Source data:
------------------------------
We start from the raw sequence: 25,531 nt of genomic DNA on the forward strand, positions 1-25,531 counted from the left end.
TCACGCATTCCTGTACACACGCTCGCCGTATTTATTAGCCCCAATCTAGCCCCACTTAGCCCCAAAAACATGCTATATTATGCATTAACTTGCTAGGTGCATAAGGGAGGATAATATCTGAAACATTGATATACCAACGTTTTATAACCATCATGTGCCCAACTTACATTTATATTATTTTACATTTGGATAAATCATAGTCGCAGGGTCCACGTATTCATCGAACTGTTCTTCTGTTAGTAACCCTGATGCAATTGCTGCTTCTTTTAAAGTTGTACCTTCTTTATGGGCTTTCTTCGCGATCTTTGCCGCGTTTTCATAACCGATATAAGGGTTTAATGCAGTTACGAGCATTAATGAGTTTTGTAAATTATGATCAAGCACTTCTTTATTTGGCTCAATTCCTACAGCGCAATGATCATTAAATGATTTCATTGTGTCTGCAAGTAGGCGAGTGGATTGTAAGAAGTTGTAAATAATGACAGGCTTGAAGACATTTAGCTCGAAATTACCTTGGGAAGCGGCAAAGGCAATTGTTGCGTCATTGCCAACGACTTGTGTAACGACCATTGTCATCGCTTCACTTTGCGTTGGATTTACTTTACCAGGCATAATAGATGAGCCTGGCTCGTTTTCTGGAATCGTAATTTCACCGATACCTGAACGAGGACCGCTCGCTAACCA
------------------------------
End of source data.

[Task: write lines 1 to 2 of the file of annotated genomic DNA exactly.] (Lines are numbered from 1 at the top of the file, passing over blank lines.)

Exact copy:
We start from the raw sequence: 25,531 nt of genomic DNA on the forward strand, positions 1-25,531 counted from the left end.
TCACGCATTCCTGTACACACGCTCGCCGTATTTATTAGCCCCAATCTAGCCCCACTTAGCCCCAAAAACATGCTATATTATGCATTAACTTGCTAGGTGCATAAGGGAGGATAATATCTGAAACATTGATATACCAACGTTTTATAACCATCATGTGCCCAACTTACATTTATATTATTTTACATTTGGATAAATCATAGTCGCAGGGTCCACGTATTCATCGAACTGTTCTTCTGTTAGTAACCCTGATGCAATTGCTGCTTCTTTTAAAGTTGTACCTTCTTTATGGGCTTTCTTCGCGATCTTTGCCGCGTTTTCATAACCGATATAAGGGTTTAATGCAGTTACGAGCATTAATGAGTTTTGTAAATTATGATCAAGCACTTCTTTATTTGGCTCAATTCCTACAGCGCAATGATCATTAAATGATTTCATTGTGTCTGCAAGTAGGCGAGTGGATTGTAAGAAGTTGTAAATAATGACAGGCTTGAAGACATTTAGCTCGAAATTACCTTGGGAAGCGGCAAAGGCAATTGTTGCGTCATTGCCAACGACTTGTGTAACGACCATTGTCATCGCTTCACTTTGCGTTGGATTTACTTTACCAGGCATAATAGATGAGCCTGGCTCGTTTTCTGGAATCGTAATTTCACCGATACCTGAACGAGGACCGCTCGCTAACCA